|Determine what you need|
|Consider how you’ll use your camera.
Ask yourself these questions before you go to buy a camera and you’ll be in a much better position to make a decision when you see what’s on offer. You’ll probably find the sales person asks you this question anyway – so to have thought about it before hand will help them help you get the right digital camera.
|One of the features that you’ll see used to sell digital cameras is how many megapixels a digital camera has.One of the main questions to ask when it comes to megapixels is ‘Will you be printing shots’? If so – how large will you be going with them? If you’re only printing images at a normal size then anything over 4 or so megapixels will be fine. If you’re going to start blowing your images up you might want to pay the extra money for something at the upper end of what’s on offer today.|
|Keep in mind the ‘extras’|
|Keep in mind as you look at cameras that the price quoted may not be the final outlay that you need to make as there are a variety of other extras that you might want (or need) to fork out for including:Camera Case
Lenses (if you are getting a DSLR)
Filters (and other lens attachments)
ReflectorsSome retailers will bundle such extras with cameras or will at least give a discount when buying more than one item at once. Keep in mind though that what they offer in bundles might not meet you needs. For example it’s common to get a 16 or 32 megabyte memory card with cameras – however these days you’ll probably want something at least of 500 megabytes (if not a gigabyte or two).
|DSLR or Point and Shoot?|
|While digital SLRs are getting more affordable they are not for everyone. Keep in mind that they are usually bigger, heavier, harder to keep clean (if you’re changing lenses) and can be more complicated to operate than point and shoot. Of course there are some upsides also.|
|Optical Zooms are King|
|Not all ‘zooms’ are created equal. When you’re looking at different models of digital cameras you’ll often hear their zooms talked about in two ways. Firstly there’s the ‘optical zoom’ and then there’s the ‘digital zoom’.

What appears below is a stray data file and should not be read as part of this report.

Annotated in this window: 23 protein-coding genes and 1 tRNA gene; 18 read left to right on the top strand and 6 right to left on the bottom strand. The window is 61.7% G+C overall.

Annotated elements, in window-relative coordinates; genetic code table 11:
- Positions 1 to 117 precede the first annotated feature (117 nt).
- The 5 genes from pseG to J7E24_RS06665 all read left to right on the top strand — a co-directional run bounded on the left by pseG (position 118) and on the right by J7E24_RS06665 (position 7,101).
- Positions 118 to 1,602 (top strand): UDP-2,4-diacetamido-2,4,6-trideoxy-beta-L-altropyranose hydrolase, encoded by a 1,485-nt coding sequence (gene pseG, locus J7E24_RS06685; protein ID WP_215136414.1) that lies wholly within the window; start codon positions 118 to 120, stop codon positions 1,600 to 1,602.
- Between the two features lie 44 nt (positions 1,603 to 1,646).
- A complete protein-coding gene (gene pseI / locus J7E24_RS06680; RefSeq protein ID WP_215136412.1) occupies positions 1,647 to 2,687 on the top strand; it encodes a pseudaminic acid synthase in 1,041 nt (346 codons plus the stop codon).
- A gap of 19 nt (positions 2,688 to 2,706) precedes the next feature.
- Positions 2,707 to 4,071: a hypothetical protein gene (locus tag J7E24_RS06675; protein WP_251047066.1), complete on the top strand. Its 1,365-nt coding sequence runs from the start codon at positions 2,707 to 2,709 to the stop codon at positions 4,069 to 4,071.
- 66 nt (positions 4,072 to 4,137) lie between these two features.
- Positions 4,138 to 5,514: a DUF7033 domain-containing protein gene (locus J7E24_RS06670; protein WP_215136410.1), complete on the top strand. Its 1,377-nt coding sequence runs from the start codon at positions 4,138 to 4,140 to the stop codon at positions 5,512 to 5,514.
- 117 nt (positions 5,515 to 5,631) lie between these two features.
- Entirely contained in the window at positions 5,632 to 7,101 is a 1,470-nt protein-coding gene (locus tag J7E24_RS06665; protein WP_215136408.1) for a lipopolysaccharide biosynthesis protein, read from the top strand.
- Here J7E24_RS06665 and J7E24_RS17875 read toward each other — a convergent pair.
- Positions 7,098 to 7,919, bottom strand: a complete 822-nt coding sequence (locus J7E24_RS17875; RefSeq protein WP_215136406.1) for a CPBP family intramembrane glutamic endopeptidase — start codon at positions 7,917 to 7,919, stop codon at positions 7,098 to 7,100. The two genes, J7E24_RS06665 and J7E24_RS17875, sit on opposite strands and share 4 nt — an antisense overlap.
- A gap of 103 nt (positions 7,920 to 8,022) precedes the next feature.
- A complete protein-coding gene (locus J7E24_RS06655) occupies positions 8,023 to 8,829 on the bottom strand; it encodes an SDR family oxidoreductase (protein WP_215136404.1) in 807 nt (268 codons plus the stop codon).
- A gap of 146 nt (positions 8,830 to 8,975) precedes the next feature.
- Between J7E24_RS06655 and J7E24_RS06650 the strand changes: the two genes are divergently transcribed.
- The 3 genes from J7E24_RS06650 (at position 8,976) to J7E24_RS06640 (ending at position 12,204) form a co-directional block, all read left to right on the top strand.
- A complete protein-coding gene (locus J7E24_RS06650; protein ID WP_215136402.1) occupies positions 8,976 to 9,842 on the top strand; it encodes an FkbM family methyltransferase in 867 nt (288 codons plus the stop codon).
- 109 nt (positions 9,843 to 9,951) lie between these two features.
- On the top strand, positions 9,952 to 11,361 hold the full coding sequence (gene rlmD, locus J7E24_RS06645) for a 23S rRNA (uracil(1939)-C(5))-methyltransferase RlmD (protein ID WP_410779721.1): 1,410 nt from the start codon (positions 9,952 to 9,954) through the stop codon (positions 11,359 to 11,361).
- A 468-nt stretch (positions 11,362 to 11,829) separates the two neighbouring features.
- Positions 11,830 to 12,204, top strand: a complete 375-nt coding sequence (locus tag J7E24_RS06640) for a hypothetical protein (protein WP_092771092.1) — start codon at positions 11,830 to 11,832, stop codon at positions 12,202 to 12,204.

If you’re looking for a zoom lens make sure it’s an optical zoom (most modern cameras have them of at least 3x in length – ie they’ll make your subject three times as big – with an increasing array of ‘super zooms’ coming onto the market at up to 12x Optical Zoom).
Digital zooms simply enlarge the pixels in your shot which does make your subject look bigger, but it also makes it look more pixelated and your picture ‘noisier’ (like when you go up close to your TV).
|This is one of the most important factors when purchasing a camera – the larger the sensor, the more light it can let in, which results in more detailed photos and video. Of all the camera types, DSLRs have the largest sensor size and, typically, better image quality.|
|Some digital cameras may be pocket-sized and lightweight, but you shouldn’t have to settle for one that feels flimsy. Be sure to choose a camera with a metal or high-density plastic casing. Also look for solid, well-placed buttons. Additionally, if you plan to use your camera out in the elements, look for a model that has weather-resistant casing (also called weather sealing).|
|Just like still image quality, video recording depends on the camera type and the type of subjects you’ll be recording the most. Compact and bridge cameras are great for recording everyday activities, such as birthdays and holidays but, for best results, consider a mirrorless (compact system) or DSLR camera that provides professional-quality 4K Ultra-HD and even 6K video.|
|What type of warranty does the camera have? How long is it? Does it cover both parts and labor for the entire time? Does the warranty cover both parts and labor? Does it cover anything beyond mechanical and electrical failures and defects in workmanship and/or materials? Can it be renewed or transferred to a new owner? Does it have a “no lemon” policy? Can it be canceled and, if so, will I receive a pro-rated refund?|
|Before buying a digital camera take the time to do a little research. Don’t JUST rely upon the advice of the helpful sales person (who may or may not know anything about cameras and who may or may not have sales incentives for the camera they are recommending).
Read some reviews in digital camera magazines or online to help you narrow down the field. There are some great websites around that give expert and user reviews on virtually every camera on the market – use this wonderful and free resource.
|Hands On Experience|
|Once you’ve narrowed down your search to a handful of cameras head into your local digital camera shop and ask to see and play with them. There’s nothing like having the camera in your hands to work out whether it suits your needs.|
|After you’ve selected the right digital camera for you it’s time to find the best price.
Start online and do some searches to find the most competitive prices on the models you are interested in. Online stores are more difficult – most bigger ones don’t give you the ability to negotiate but smaller ones often will if you email them.
Don’t forget to ask for free or discounted bonuses including camera cases, memory cards, extra batteries, filters, free prints, cases etc. I even know of a couple of stores that offer camera lessons that you can ask to be included. Some stores will also consider giving you a trade in on older gear.